Waltham, MAIn a new study in Nature, Brandeis University Howard Hughes Medical Investigator Dr. Dorothee Kern and collaborators pull back the curtain on the secret lives of enzymes, the ubiquitous proteins that catalyze chemical reactions in the cell. Harnessing a slew of sophisticated technologies to capture a key enzyme changing shape in near real time, Kern was able to show that these proteins are not the wallflowers of the biological world scientists had once thought, essentially passive until catalysis occurs. Rather, Kern and her team demonstrated that the enzyme adenylate kinase, and presumably many more, engages in a dynamic dance even before its catalytic datethe substrate to which it bindsshows up.
If one of the constants of life is change over time, implicit in this truth is how macroscopic change, such as the growth of a child, is ultimately rooted in microscopic change, such as atoms moving in a protein. Kerns study is remarkable in its ability to document the tiny flutterings of enzymes just before they do their all important catalytic work.
In two Nature articles, Kern and collaborators were able, in effect, to create a motion picture of an enzyme as it actually changed shape, or conformations, in the absence of the substrate. Its really a paradigm shift, said Kern. Earlier studies had been able only to create snapshots of enzymes frozen in time, obscuring their true restless, twitching selves.
The three-year study represents a breakthrough in scientific understanding of the dynamic personalities of enzymes. For years, Kern has dedicated herself to capturing how enzymes move and change shape through time. She pioneered the use of nuclear magnetic resonance (NMR), which can detect the motion of individual atoms in a protein, in this biophysical application.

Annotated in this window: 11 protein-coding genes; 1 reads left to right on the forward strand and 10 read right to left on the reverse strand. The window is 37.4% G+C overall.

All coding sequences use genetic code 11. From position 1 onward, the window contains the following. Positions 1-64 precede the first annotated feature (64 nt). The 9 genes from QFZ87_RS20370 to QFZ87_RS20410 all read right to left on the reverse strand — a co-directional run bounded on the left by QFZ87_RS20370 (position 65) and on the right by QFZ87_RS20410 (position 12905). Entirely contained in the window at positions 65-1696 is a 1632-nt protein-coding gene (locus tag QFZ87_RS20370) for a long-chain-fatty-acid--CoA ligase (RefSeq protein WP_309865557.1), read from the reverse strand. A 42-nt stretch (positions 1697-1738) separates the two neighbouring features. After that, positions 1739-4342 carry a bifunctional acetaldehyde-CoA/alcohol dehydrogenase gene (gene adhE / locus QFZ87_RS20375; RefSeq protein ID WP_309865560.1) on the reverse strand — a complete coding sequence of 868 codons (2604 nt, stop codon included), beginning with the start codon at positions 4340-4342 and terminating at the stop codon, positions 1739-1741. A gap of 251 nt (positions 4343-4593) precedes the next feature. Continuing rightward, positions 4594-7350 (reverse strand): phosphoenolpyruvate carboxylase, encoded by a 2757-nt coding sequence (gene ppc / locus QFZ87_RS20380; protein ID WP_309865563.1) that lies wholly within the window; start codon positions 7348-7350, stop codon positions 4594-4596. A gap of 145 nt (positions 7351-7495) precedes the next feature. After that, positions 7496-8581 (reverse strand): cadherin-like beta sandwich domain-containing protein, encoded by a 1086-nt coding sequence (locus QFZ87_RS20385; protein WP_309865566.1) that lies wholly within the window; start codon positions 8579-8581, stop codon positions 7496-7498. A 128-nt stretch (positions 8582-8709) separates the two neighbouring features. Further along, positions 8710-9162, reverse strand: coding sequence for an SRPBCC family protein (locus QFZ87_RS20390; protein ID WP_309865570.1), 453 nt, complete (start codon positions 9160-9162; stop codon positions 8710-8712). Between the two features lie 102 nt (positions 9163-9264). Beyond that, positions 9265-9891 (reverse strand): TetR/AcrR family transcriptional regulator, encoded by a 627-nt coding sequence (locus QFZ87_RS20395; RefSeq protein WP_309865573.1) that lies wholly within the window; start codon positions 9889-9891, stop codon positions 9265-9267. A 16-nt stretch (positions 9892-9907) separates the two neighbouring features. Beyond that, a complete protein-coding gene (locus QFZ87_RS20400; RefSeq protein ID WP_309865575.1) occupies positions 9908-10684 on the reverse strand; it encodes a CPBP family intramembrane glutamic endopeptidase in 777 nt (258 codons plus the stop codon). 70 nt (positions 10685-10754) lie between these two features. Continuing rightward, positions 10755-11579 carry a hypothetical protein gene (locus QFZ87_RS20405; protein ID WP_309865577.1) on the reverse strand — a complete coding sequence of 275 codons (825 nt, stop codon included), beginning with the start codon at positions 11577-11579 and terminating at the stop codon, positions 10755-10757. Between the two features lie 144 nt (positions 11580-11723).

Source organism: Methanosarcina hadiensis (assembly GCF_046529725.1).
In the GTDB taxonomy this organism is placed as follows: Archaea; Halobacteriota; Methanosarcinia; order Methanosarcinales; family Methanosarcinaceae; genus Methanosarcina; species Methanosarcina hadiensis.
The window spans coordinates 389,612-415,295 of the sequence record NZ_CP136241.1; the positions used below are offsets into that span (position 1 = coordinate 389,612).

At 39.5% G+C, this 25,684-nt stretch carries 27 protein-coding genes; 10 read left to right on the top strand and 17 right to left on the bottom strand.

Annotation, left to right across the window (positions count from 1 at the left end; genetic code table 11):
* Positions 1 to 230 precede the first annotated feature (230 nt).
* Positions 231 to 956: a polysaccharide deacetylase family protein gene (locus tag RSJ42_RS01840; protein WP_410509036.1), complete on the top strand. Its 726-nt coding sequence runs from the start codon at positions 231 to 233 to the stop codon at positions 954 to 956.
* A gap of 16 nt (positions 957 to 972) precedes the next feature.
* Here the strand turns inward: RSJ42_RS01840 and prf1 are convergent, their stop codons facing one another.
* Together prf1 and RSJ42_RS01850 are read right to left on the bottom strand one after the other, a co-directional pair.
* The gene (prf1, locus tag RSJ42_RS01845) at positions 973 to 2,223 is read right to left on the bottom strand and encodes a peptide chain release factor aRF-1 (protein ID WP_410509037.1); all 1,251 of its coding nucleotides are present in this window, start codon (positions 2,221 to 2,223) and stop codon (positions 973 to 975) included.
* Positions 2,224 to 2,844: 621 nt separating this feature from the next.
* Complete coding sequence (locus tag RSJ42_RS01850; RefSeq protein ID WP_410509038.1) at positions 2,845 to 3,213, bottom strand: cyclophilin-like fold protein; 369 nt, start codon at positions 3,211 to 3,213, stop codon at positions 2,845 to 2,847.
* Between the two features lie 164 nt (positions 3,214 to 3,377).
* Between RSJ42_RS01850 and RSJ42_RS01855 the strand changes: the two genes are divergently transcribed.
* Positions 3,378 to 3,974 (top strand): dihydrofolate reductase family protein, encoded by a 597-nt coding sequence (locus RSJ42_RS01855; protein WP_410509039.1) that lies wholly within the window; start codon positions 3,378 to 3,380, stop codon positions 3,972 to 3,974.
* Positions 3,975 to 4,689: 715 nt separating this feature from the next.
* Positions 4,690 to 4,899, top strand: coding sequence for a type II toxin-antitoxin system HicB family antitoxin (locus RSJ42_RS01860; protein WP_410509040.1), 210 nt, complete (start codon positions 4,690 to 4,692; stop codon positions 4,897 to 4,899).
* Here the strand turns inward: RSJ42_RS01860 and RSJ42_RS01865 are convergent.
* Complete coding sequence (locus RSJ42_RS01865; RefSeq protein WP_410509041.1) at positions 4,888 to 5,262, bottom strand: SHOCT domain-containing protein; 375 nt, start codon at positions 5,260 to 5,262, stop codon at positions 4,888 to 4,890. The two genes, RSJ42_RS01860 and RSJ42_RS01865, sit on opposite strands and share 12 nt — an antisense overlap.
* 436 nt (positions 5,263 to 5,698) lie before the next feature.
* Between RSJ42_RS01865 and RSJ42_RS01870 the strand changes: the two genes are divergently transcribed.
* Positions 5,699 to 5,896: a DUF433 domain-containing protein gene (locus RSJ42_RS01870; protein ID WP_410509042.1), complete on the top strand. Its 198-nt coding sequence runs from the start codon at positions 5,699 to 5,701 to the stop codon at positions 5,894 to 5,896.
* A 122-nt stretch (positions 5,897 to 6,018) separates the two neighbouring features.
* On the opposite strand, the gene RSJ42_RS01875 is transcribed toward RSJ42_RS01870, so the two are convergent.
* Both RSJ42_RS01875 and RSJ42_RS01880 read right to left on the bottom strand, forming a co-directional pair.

But in this study, Kern, who earlier in life was the point guard on the East German national womens basketball team, knew she had to create a gold-standard strategy that would capture not only the motion of a key protein, but its structures, as well. She had to make sure that the fleeting, more infrequent shapes of enzymes couldnt essentially wiggle out of the picture. These rarer enzyme states are critical to understand, as they are the ones most relevant to better drug design.
Ultimately, Kern harnessed five different elegant techniques, including X-ray crystallography, (NMR), single-molecule fluorescence resonance energy transfer (FRET), computer simulations of molecular dynamics, and paramagnetism, to reveal the full picture of how proteins fold in those infrequent, yet lightening-fast intermediate states between inactivity and activity. Each technique provided a piece of the puzzle.
The big goal here is to understand proteins well enough so that we can actually predict how they will behave, said Kern. These short-lived structures are most likely to have a higher affinity to drug molecules. Instead of relying on trial and error, scientists may be able to rationally design drugs to specifically bind to these intermediate conformations, according to Kern.
With the ability to capture an enzyme in real time as it is moving toward the active state, Kern and co-workers were able to detect picosecond (one millionth of one millionth of a second) changes, the fast smaller conformational motions, as well as the millisecond large-scale motions that are a result of the many fast motions.
This work will lead to understanding the physical nature of proteins not as a static picture but as an ensemble of structures, said Kern.
|Contact: Laura Gardner|